Chapter 20: Rise of the Red Guards
Rise of the Red Guards
Peng Zhen had been State Chairman Liu Shaoqi’s most powerful supporter. With him gone, Liu was now vulnerable, and at Mao’s mercy.
The Politburo also released a statement that had been prepared under Mao’s personal supervision, strongly implying that enemies of the Communist Party had infiltrated the Party. It claimed that these class enemies “wave the red flag to oppose the red flag,” and it prescribed “the telescope and microscope of Mao Zedong Thought” to identify these people. Which of course could be found in Mao’s Little Red Book, which he had made sure was published a few years earlier.
This statement gave a green light to Mao loyalists. And with the Beijing Communist Party in disarray after the dismissal of Peng Zhen, chaos was about to break out in the capital of China.
This chaos erupted nine days later, on May 25, 1966, at Peking University in Beijing. In fact, Peking University came to be known as the epicenter of the Cultural Revolution. The rumbling began when the head of the Philosophy department, Nie Yuanzi, authored a big-character poster that attacked the university’s Communist Party administration.
Big-character posters had been used since the Qing Dynasty. They are handwritten posters using large characters with artistic calligraphy, that are mounted on walls for public display. They’re generally used for propaganda purposes, or for protest.
Nie’s poster had been encouraged by the wife of a Mao loyalist, but it’s suspected that Jiang Qing and Mao himself were the ultimate influence behind it. The poster insinuated that the university’s leaders were trying to undermine the Communist Party, and were engaged in the dastardly practice of revisionism.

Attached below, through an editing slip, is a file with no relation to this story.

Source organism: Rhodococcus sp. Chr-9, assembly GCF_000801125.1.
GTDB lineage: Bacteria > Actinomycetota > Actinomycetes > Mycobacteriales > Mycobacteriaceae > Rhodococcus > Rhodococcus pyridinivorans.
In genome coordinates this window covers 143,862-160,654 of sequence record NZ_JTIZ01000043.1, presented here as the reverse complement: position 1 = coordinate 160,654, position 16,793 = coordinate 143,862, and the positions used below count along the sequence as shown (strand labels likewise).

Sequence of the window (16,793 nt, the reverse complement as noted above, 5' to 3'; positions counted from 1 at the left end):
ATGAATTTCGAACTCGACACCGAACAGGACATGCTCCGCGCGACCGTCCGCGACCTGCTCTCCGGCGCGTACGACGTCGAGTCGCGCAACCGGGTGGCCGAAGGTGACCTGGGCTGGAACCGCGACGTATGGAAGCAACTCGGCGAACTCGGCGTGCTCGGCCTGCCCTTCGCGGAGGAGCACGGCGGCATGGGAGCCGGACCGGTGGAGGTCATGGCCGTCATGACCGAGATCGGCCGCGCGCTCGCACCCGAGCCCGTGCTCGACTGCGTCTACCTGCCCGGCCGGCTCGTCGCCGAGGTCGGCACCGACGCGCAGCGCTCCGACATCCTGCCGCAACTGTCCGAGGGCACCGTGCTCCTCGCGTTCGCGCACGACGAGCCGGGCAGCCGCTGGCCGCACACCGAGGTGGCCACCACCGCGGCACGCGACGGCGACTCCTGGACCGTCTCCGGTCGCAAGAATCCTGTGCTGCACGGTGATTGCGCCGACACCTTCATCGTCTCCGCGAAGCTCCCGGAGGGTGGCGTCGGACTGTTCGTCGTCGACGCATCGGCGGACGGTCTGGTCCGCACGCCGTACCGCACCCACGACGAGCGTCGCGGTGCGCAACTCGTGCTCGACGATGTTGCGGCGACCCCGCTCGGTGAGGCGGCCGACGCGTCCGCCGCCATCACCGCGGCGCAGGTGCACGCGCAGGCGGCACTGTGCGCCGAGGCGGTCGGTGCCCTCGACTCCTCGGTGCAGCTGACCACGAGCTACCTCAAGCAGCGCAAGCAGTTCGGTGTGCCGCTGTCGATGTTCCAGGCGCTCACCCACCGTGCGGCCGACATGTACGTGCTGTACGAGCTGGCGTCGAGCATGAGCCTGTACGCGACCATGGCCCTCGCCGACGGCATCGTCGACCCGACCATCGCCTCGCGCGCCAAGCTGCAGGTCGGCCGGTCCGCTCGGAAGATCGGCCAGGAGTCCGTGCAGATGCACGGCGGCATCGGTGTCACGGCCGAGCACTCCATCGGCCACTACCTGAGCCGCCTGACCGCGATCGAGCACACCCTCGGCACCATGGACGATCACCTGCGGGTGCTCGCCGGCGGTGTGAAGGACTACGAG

It was now Mao’s turn to topple another domino. He used his access to the press to endorse the poster and call it “the first Marxist-Leninist big-character poster in China.” This endorsement was like a bombshell. Mao was revered in China, so anything he said was quickly chewed, swallowed, and digested by the masses. Students in schools and universities throughout China interpreted Mao’s words as a signal to revolt against their schools’ establishments.
Soon, big-character posters sprang up on campuses all over the country, denouncing their school administration as revisionist and counterrevolutionary. These posters were plastered everywhere, on sides of buildings, walls, trees, or any other vertical surface that could be found.
By the middle of June 1966, school classes at all levels of education had emptied out all across the country. Students demonstrated en masse, sporting pictures of Mao, chanting slogans, and threatening retribution against all the imagined enemies of communism that had infiltrated the Party.
The students called themselves Red Guards, and were initially denounced by university officials as counterrevolutionaries. But then they wrote a manifesto, and Mao, with his access to the press, ordered that it be broadcast on national radio, and published in the People’s Daily national newspaper. This gave the Red Guards legitimacy, and that is all they needed to wreak havoc upon the nation.
Come on back in a few days for the next installment, entitled Chapter 21: The Fall of Liu Shaoqi.